Boston is lucky to have an artist like Dug McCormack. From Psychic Dog to BALUCHITHERIUM and more, he presents different facets of Boston Rawk. As a songwriter he’s explored a diverse variety of genres that merges the RAWK with fusion, jazz elements even and an all around experimental style wrapped in a cushy rawk and/or roll package for the people. And as a vocalist, McCormack continues that diverse trend with a style that constantly evolves and adapts which brings us to his latest project, Square Ape, and the brand new EP that just saw the light of day thanks to pent up creativity while stuck in the house (Thanks, pandemic?)
But I digress!
When starting this review initially, I had just come from a binge of Karma To Burn recordings and while Square Ape isn’t trying to be your Desert Rawk fix, they certainly do a fantastic job sonically of conveying that vibe throughout these eight tunes.
The most straightforward and loudest of McCormack’s collective works, Square Ape sound like early The White Stripes (White Blood Cells-era) and something Josh Homme concocted between the dissolution of Kyuss and the first recorded works of Queens of the Stone Age. Add some sonic gloss a la Death From Above 1979’s aesthetic and you have a recipe for some loud sounding greatness.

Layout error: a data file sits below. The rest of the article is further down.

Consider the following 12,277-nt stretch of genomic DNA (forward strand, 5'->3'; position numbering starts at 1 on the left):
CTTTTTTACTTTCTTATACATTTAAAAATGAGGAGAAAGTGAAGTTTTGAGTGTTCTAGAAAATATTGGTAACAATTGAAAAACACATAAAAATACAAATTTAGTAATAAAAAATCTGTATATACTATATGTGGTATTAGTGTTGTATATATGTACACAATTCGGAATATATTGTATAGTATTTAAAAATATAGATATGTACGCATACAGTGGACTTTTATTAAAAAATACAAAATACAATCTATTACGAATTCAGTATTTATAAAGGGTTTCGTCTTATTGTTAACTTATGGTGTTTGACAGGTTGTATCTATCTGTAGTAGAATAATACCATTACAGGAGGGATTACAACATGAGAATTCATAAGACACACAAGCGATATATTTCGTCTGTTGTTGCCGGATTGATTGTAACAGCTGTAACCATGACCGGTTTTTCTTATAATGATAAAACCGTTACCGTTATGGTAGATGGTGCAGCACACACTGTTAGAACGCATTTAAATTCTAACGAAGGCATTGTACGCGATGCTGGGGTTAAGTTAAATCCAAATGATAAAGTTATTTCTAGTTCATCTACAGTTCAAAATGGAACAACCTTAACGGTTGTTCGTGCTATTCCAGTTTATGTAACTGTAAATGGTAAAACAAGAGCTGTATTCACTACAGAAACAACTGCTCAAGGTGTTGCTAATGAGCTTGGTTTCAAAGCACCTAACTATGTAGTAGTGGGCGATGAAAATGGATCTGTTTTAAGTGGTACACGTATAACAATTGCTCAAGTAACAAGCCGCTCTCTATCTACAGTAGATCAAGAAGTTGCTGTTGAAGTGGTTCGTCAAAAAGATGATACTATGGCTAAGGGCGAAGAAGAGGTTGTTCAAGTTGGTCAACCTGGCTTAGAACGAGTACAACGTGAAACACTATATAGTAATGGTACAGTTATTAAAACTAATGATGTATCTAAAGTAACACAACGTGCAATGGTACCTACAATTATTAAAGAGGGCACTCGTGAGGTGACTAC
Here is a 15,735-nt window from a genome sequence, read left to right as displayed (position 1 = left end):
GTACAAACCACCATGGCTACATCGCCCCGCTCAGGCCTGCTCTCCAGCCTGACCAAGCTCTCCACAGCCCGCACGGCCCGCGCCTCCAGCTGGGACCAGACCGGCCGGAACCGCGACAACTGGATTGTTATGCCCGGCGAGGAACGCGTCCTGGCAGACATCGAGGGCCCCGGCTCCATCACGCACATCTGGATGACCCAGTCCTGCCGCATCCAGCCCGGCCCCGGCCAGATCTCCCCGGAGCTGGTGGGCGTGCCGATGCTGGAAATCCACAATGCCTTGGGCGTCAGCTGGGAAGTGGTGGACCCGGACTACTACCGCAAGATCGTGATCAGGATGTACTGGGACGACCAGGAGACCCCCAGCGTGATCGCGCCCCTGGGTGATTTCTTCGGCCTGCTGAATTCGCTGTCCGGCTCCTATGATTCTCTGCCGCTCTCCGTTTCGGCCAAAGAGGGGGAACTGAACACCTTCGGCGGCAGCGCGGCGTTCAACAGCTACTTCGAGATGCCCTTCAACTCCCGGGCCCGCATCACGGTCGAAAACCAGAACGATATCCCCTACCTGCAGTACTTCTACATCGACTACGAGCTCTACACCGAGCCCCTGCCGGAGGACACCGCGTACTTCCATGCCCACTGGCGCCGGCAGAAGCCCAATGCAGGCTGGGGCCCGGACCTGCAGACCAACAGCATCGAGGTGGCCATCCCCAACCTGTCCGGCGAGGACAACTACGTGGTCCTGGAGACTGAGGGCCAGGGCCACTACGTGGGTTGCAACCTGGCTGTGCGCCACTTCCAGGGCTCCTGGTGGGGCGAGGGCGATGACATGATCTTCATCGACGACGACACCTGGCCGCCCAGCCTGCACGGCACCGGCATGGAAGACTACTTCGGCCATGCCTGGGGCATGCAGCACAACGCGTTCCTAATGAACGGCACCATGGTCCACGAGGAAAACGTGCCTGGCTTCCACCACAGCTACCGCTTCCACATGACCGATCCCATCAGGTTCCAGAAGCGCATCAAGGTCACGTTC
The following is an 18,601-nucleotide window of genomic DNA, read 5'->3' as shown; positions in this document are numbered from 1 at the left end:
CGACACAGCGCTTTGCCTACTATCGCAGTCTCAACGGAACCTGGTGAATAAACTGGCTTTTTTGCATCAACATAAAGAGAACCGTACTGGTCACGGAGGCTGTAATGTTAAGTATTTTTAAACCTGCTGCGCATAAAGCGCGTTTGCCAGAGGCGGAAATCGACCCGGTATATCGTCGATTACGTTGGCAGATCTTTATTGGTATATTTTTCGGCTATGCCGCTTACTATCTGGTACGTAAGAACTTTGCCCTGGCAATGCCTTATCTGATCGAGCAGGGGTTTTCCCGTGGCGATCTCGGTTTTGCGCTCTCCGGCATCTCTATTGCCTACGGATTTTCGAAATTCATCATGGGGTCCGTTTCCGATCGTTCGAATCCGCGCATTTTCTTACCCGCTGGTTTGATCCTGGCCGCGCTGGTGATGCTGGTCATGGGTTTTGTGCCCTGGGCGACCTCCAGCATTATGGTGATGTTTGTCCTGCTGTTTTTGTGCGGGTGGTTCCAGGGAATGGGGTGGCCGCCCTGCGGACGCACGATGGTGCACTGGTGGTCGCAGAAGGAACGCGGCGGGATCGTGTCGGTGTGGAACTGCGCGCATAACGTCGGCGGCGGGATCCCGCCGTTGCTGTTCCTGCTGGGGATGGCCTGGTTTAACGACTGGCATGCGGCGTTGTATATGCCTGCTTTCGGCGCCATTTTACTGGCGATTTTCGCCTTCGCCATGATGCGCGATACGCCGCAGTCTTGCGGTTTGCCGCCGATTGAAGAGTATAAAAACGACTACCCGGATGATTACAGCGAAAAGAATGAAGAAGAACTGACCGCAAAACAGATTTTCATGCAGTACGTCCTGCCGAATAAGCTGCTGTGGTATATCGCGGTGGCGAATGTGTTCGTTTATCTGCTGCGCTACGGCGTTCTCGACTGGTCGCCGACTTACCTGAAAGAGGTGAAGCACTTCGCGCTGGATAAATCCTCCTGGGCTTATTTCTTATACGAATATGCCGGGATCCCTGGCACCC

“Interlude” is a revelation akin to a hymnal with an organ hum and a singular guitar line before the raucously fuzzed out Rawk incarnate of “Abbreviate” begins. “Why Us” is a fitting anthem of the times with McCormack crying out “Why us/Why here/Why now” as his fiery guitar lines echo out and John McKusick’s bass provides a rumbling counterpoint to the driven piano accents.
“Certain Things” is a jam and a half, fueled by McKusick’s reverberations and drummer Kevin Kupilla’s laid back and loose fills. “Interlude 2” has a feel like some of those Morphine experimental ditties mixed with Kyuss’ penchant for jamsssss while “tulips” is the epitome of cool, capturing the vibe of that Mark Sandman-led trio yet again with McCormack’s delivery as the McKusick and Kupilla’s rhythmic merger strikes a perfect balance.
Wrapping it all up, “We Are Light” is hypnotic with its’ message as McCormack shreds and the din from McKusick and Kupilla’s instruments ends the mini album in an appropriately clamorous fashion.
process is out now! And you can get your own copy by clicking right here right now! For the latest on Square Ape and the comings and goings of Dug McCormack then follow the trail of socials by clicking here, here, or here.